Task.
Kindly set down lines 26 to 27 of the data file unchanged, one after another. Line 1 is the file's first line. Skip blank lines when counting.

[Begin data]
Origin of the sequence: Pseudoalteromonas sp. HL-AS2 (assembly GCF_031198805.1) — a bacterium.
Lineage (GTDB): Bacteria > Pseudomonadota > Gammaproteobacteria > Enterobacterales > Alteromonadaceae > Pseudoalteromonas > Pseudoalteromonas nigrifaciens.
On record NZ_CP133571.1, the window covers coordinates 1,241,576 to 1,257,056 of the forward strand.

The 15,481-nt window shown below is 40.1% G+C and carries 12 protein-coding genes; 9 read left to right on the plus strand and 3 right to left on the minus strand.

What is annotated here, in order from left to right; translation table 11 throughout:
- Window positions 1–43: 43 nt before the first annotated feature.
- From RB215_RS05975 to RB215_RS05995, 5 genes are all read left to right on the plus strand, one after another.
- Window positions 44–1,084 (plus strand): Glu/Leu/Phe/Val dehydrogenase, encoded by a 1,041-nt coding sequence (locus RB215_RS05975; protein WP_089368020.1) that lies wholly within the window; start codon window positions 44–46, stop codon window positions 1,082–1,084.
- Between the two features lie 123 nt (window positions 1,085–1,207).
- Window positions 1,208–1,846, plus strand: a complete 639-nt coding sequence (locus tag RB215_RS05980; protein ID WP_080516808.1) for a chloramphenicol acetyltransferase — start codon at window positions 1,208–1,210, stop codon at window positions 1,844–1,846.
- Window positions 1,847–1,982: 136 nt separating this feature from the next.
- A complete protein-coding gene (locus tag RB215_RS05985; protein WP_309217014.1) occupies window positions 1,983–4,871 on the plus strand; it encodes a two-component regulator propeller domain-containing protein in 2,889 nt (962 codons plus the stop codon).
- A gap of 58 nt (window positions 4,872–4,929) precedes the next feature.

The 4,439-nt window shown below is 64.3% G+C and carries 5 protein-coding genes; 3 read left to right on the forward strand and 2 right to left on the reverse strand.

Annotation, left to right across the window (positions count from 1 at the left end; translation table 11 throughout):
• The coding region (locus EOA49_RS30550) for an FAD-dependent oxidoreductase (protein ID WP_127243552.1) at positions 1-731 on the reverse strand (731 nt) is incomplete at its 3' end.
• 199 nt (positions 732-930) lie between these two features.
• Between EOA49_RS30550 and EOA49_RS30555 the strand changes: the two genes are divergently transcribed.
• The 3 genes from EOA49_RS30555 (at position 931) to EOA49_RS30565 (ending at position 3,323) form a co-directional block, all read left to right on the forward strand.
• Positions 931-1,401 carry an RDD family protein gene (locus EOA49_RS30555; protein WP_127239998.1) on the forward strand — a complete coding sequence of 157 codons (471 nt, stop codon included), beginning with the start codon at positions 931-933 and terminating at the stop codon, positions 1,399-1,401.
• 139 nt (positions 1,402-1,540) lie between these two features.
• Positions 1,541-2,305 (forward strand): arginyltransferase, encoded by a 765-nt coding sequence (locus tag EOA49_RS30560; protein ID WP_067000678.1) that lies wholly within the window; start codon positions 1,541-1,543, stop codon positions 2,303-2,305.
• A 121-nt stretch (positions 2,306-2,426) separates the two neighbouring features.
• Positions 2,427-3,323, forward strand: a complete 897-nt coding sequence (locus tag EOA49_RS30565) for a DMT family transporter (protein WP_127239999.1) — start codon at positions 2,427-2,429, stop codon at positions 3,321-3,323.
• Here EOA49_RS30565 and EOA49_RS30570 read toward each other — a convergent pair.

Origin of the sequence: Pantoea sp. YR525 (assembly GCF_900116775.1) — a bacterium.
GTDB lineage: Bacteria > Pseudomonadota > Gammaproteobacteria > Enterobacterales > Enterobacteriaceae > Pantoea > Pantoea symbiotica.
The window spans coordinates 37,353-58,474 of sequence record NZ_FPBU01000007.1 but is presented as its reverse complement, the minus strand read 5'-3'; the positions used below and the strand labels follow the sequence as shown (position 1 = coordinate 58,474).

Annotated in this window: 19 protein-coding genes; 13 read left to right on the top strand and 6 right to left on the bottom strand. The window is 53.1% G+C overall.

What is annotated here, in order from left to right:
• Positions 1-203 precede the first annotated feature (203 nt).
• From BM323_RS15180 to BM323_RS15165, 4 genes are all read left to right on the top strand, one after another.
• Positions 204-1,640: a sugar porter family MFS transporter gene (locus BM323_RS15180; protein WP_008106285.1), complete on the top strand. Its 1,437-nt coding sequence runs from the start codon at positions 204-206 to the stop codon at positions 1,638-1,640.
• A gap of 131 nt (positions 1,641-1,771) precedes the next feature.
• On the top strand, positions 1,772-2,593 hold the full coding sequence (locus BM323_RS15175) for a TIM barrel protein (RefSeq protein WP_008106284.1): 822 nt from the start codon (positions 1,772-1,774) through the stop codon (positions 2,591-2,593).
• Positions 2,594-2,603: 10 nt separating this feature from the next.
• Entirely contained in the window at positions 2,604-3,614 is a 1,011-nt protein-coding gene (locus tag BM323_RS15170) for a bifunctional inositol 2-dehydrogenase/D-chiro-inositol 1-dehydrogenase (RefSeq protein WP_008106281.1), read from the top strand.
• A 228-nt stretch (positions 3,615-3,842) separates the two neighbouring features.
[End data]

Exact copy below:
Origin of the sequence: Pantoea sp. YR525 (assembly GCF_900116775.1) — a bacterium.
GTDB lineage: Bacteria > Pseudomonadota > Gammaproteobacteria > Enterobacterales > Enterobacteriaceae > Pantoea > Pantoea symbiotica.